You’ve heard it before: Sugar is bad for you. But “The Daily Show” host Trevor Noah says he’s allergic to the sweet stuff. “I’m addicted to sugar, and allergic to it,” The Daily Show host says in a new interview with Us Weekly. “My skin turns red and puffy.”
It sounds extreme but experts say you can actually be allergic or, more commonly, intolerant to sugar. “Sugar as a substance has a real impact on people, psychologically and physically,” says New York City registered dietitian Jessica Cording.
You can be allergic to a certain type of sugar
However, people are usually intolerant to certain types of sugars, like fructose, sucrose, or lactose, rather than all sugars, says certified dietitian-nutritionist Lisa Moskovitz, R.D., CEO of NY Nutrition Group. People with an actual sugar allergy may have immediate reactions like cramping, diarrhea, skin rash, or an itchy mouth, Moskovitz says, while those with an intolerance may just have gastrointestinal symptoms or fatigue.
There could be an underlying issue
“If someone describes a sugar intolerance, it’s most likely an underlying issue that is being exacerbated by consuming foods with sugar,” says registered dietitian nutritionist Beth Warren, founder of Beth Warren Nutrition and author of Living a Real Life With Real Food. Instead, the problem may be a microbial imbalance in the gut with an overgrowth of yeast. Since yeast feeds on sugars, it could exacerbate the problem, causing symptoms like skin rashes and puffiness, she says.
There is a lot of food that you need to avoid if you have a sugar allergy
Unfortunately, it’s not just a matter of avoiding sweets: Natural sugars, like those found in fruits, can also cause problems for people with a sugar intolerance, provided they’re allergic to all sugars. “Any sugar, whether natural or added, will prompt the same issue,” Warren says.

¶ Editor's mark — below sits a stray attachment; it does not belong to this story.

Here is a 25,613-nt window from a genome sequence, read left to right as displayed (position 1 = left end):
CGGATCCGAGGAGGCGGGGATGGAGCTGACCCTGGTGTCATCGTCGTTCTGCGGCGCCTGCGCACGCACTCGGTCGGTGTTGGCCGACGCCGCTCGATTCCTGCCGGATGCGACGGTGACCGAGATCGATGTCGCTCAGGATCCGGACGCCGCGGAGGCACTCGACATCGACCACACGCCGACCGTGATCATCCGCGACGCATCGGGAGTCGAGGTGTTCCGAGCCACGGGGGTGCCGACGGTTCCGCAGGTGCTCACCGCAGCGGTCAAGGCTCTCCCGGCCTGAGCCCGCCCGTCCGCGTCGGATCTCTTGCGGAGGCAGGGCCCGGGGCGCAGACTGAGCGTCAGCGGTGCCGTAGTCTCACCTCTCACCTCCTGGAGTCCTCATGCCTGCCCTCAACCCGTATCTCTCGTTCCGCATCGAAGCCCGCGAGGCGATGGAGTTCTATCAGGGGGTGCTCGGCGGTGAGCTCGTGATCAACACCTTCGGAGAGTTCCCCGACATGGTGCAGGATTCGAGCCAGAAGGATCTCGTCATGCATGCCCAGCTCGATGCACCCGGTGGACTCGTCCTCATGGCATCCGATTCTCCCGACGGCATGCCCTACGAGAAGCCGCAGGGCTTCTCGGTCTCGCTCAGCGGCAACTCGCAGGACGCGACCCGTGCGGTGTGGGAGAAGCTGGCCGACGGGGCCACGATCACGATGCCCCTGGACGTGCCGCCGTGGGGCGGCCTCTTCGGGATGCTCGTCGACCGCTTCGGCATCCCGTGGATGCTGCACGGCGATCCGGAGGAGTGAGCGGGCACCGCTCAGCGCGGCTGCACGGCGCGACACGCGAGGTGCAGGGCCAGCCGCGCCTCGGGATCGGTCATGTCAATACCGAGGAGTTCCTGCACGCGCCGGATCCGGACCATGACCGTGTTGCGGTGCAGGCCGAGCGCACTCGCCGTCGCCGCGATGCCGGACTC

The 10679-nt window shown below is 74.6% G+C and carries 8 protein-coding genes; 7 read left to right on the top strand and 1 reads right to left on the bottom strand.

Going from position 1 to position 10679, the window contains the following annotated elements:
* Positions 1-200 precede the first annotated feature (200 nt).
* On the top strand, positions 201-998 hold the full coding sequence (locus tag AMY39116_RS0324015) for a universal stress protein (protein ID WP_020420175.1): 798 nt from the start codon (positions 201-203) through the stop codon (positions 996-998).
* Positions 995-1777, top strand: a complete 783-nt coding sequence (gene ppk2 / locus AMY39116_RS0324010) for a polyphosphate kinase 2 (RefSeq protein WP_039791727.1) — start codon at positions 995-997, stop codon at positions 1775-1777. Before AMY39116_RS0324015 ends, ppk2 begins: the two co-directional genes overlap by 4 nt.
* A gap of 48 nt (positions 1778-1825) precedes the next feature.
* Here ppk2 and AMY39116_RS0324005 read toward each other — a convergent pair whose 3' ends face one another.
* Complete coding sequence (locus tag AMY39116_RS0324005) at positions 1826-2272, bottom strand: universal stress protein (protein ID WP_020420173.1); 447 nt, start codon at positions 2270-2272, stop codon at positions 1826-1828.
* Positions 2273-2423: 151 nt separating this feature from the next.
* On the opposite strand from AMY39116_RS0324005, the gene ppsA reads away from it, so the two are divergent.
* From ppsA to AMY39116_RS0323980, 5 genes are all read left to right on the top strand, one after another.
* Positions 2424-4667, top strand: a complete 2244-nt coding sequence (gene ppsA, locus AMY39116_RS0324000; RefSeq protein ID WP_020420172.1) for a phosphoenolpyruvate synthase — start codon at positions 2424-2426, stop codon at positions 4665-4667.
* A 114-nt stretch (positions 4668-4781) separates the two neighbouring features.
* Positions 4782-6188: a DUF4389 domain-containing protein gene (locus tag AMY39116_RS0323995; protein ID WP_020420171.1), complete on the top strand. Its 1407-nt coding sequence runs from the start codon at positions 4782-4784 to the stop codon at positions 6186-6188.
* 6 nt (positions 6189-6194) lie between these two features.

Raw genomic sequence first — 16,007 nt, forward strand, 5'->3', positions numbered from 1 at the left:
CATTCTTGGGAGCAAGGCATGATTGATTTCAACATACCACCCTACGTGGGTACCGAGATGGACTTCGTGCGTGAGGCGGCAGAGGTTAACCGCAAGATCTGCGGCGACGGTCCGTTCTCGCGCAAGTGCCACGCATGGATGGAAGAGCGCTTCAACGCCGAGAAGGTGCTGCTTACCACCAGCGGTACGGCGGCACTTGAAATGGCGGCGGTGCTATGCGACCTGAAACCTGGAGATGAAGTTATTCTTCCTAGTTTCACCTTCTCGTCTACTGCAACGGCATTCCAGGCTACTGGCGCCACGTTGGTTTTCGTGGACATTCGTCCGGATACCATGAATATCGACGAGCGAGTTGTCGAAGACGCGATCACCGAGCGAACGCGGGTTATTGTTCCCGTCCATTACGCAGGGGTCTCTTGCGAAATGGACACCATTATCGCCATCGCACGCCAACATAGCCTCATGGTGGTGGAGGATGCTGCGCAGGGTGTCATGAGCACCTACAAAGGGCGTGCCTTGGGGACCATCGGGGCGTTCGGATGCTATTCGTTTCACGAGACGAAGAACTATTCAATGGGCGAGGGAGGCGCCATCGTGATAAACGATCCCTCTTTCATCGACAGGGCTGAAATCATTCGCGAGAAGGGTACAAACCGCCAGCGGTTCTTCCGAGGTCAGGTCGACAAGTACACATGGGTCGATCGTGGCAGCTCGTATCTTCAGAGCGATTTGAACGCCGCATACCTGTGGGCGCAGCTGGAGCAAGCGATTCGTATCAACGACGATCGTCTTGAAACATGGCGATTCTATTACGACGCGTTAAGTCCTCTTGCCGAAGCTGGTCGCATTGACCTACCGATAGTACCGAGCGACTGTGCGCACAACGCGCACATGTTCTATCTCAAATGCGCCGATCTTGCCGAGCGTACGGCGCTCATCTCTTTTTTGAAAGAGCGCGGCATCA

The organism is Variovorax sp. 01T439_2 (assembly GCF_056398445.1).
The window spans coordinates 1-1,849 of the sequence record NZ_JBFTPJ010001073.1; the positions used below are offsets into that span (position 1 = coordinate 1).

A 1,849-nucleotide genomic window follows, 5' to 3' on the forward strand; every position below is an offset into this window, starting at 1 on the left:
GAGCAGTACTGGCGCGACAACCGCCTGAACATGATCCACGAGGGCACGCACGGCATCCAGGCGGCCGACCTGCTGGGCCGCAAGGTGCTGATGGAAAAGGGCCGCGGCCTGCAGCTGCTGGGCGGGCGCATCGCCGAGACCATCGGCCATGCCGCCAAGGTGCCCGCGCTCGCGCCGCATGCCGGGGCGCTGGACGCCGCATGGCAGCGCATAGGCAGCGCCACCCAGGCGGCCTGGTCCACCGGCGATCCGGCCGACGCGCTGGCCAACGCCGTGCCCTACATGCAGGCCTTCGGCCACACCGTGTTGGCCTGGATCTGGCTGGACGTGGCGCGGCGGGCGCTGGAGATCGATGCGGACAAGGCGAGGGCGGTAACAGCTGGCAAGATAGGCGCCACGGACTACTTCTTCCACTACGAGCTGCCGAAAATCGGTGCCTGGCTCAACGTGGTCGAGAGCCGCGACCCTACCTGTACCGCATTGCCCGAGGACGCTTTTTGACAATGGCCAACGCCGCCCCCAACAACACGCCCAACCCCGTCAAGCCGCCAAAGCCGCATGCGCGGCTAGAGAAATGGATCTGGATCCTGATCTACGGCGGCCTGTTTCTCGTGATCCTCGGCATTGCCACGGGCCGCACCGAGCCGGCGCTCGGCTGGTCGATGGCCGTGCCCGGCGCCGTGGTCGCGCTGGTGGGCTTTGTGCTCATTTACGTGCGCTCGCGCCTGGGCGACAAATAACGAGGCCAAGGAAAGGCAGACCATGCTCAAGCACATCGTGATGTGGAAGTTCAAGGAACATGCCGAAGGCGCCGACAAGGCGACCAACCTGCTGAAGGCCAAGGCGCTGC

If you notice that you’re having symptoms after eating sugar, Cording recommends cutting out added sugars, as well as white bread, white flour, energy drinks, fruit, and fruit juices. “Some people do well cutting out alcohol as well,” she says. She also encourages eating a lot of protein and making sure to have non-starchy vegetables, while avoiding potatoes and corn (the starches in them convert to sugar in your body).
Figure out what your body reacts to
Of course, you may not need to go that extreme with your diet. Registered dietitian-nutritionist Karen Ansel, coauthor of The Calendar Diet: A Month by Month Guide to Losing Weight, says that it’s a good idea to try to narrow down what type of sugar you think you’re allergic or intolerant to. She recommends keeping a food diet and recording what causes flare-ups. “It’s entirely possible that lactose may bother you but that other types of sugars are not a problem, or that too many sweets are causing you to break out,” she says. Ultimately, it’s really a matter of figuring out what your body reacts to and how badly.
If you suspect that you have a sugar allergy or intolerance, it’s a good idea to see your doctor to be sure. “Any time you’re having these kinds of symptoms, it’s really important to check in with your doctor to makes sure there’s no underlying condition,” Cording says.